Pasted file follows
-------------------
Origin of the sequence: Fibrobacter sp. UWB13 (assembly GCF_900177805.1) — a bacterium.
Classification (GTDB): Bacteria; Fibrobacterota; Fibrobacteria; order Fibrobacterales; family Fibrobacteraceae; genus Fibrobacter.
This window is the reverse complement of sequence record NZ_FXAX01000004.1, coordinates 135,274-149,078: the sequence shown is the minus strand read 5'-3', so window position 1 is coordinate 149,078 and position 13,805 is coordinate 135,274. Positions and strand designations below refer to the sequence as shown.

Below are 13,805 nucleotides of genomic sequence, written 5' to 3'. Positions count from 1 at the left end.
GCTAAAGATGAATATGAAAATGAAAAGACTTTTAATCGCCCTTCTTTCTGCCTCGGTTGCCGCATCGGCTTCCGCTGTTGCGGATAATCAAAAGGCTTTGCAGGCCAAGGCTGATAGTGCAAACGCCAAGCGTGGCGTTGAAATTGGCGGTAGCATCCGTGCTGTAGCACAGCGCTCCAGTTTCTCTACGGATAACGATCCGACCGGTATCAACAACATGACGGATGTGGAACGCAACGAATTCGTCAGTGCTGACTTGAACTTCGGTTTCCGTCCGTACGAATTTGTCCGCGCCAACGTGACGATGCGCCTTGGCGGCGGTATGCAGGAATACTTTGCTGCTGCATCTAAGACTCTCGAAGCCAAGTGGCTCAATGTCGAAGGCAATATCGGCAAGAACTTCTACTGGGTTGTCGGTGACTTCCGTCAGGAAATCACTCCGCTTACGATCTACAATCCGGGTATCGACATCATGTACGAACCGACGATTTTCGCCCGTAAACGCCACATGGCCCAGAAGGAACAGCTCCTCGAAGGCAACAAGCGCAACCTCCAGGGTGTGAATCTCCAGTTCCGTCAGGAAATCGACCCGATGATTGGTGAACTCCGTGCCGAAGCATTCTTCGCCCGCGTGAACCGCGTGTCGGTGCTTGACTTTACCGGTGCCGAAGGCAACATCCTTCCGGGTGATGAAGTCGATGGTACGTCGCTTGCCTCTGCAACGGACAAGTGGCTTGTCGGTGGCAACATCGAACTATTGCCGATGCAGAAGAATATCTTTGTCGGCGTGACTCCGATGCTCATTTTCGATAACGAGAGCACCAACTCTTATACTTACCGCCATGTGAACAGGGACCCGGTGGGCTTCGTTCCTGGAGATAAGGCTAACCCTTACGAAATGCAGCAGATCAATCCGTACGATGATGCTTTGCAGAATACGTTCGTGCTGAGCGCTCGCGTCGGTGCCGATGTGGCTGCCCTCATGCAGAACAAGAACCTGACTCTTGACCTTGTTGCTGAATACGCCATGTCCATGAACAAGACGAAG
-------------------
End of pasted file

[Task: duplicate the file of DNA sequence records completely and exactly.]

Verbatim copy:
Origin of the sequence: Fibrobacter sp. UWB13 (assembly GCF_900177805.1) — a bacterium.
Classification (GTDB): Bacteria; Fibrobacterota; Fibrobacteria; order Fibrobacterales; family Fibrobacteraceae; genus Fibrobacter.
This window is the reverse complement of sequence record NZ_FXAX01000004.1, coordinates 135,274-149,078: the sequence shown is the minus strand read 5'-3', so window position 1 is coordinate 149,078 and position 13,805 is coordinate 135,274. Positions and strand designations below refer to the sequence as shown.

Below are 13,805 nucleotides of genomic sequence, written 5' to 3'. Positions count from 1 at the left end.
GCTAAAGATGAATATGAAAATGAAAAGACTTTTAATCGCCCTTCTTTCTGCCTCGGTTGCCGCATCGGCTTCCGCTGTTGCGGATAATCAAAAGGCTTTGCAGGCCAAGGCTGATAGTGCAAACGCCAAGCGTGGCGTTGAAATTGGCGGTAGCATCCGTGCTGTAGCACAGCGCTCCAGTTTCTCTACGGATAACGATCCGACCGGTATCAACAACATGACGGATGTGGAACGCAACGAATTCGTCAGTGCTGACTTGAACTTCGGTTTCCGTCCGTACGAATTTGTCCGCGCCAACGTGACGATGCGCCTTGGCGGCGGTATGCAGGAATACTTTGCTGCTGCATCTAAGACTCTCGAAGCCAAGTGGCTCAATGTCGAAGGCAATATCGGCAAGAACTTCTACTGGGTTGTCGGTGACTTCCGTCAGGAAATCACTCCGCTTACGATCTACAATCCGGGTATCGACATCATGTACGAACCGACGATTTTCGCCCGTAAACGCCACATGGCCCAGAAGGAACAGCTCCTCGAAGGCAACAAGCGCAACCTCCAGGGTGTGAATCTCCAGTTCCGTCAGGAAATCGACCCGATGATTGGTGAACTCCGTGCCGAAGCATTCTTCGCCCGCGTGAACCGCGTGTCGGTGCTTGACTTTACCGGTGCCGAAGGCAACATCCTTCCGGGTGATGAAGTCGATGGTACGTCGCTTGCCTCTGCAACGGACAAGTGGCTTGTCGGTGGCAACATCGAACTATTGCCGATGCAGAAGAATATCTTTGTCGGCGTGACTCCGATGCTCATTTTCGATAACGAGAGCACCAACTCTTATACTTACCGCCATGTGAACAGGGACCCGGTGGGCTTCGTTCCTGGAGATAAGGCTAACCCTTACGAAATGCAGCAGATCAATCCGTACGATGATGCTTTGCAGAATACGTTCGTGCTGAGCGCTCGCGTCGGTGCCGATGTGGCTGCCCTCATGCAGAACAAGAACCTGACTCTTGACCTTGTTGCTGAATACGCCATGTCCATGAACAAGACGAAG